When the United States is engaged in military conflict, do the demands of national security supercede conflicting claims of individual rights?
" ...Only the greatest dangers can outweigh that of changing the public order, and the sacred power of the laws should never be interfered with except when the safety of the country is at stake". Because I agree with these words given by a great philosopher of the social contract, Jean Jacque Rousseau1, that I affirm the question.
The question gives the circumstance in which we debate whether or not national security ought to supersede conflicting claims of individual rights. That circumstance is when the U.S. is engaged in military conflict and when national security is at stake. We can infer that these infringements on rights would only be temporary until national security was no longer at stake, in which case, these rights would be restored.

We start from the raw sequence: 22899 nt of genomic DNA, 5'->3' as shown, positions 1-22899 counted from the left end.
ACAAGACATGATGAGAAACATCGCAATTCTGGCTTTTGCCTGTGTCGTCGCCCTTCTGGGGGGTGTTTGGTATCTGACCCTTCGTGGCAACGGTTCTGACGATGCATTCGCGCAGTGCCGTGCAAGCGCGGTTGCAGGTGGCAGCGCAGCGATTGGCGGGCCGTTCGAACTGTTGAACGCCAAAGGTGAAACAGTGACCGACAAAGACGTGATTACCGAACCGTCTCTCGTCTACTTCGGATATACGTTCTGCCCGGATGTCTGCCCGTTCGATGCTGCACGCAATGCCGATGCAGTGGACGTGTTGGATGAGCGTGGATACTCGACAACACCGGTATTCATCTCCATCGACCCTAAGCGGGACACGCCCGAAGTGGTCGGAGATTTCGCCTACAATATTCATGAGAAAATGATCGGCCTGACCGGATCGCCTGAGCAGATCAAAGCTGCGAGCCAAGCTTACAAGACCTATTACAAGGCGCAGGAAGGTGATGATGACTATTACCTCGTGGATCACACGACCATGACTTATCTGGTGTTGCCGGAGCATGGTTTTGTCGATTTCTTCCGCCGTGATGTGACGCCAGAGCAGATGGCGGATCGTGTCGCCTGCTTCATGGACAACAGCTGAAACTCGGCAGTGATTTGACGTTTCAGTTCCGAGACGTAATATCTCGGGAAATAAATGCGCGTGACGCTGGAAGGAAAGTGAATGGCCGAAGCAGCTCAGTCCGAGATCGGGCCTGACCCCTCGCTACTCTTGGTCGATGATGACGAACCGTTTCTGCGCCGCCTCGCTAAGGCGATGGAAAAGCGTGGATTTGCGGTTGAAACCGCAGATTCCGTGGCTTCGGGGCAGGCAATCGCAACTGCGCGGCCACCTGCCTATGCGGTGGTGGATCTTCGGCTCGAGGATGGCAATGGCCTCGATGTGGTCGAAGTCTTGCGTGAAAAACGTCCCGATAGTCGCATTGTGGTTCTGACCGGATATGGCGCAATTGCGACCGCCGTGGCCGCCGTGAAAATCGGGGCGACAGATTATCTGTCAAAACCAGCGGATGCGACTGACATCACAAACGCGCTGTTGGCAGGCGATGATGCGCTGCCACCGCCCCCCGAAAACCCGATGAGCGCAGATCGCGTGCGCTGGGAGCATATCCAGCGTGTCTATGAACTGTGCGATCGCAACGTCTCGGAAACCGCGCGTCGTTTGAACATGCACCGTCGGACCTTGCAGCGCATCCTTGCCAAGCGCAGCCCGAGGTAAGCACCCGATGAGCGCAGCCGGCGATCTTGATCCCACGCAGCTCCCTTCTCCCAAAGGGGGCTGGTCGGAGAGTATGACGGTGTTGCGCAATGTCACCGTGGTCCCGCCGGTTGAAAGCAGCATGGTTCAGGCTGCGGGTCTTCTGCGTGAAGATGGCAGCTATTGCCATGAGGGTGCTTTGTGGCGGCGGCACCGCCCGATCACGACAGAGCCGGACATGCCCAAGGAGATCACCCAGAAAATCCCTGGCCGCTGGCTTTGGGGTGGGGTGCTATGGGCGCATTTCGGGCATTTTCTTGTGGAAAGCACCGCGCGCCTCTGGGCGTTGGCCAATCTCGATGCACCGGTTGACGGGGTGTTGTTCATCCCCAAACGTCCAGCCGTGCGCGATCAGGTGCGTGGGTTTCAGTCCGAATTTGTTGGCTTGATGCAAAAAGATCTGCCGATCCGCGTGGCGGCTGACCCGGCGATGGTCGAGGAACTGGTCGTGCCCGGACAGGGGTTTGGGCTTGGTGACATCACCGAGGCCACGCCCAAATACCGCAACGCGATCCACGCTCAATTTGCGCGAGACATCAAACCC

Because the question inquires the United States and its values, we must understand and examine what the U.S.
was first founded upon. The Declaration of Independence was what America first established itself upon and states that this country entitles it citizens to, "Life, Liberty and the Pursuit of Happiness". We must realize that to receive Liberty and Happiness means first we must have Life, furthermore the protection of.
We cannot protect societies liberties and individual rights, if we cannot first protect the citizens' lives and ensure their security. Once we protect the people, we can then protect their rights.
The government's duty to the country is to do what is best for the country as a whole as seen fit by the government. John Locke2, another philosopher of the social contract affirms this; "To avoid this state of war (between one individual to another) is one great reason of men's putting...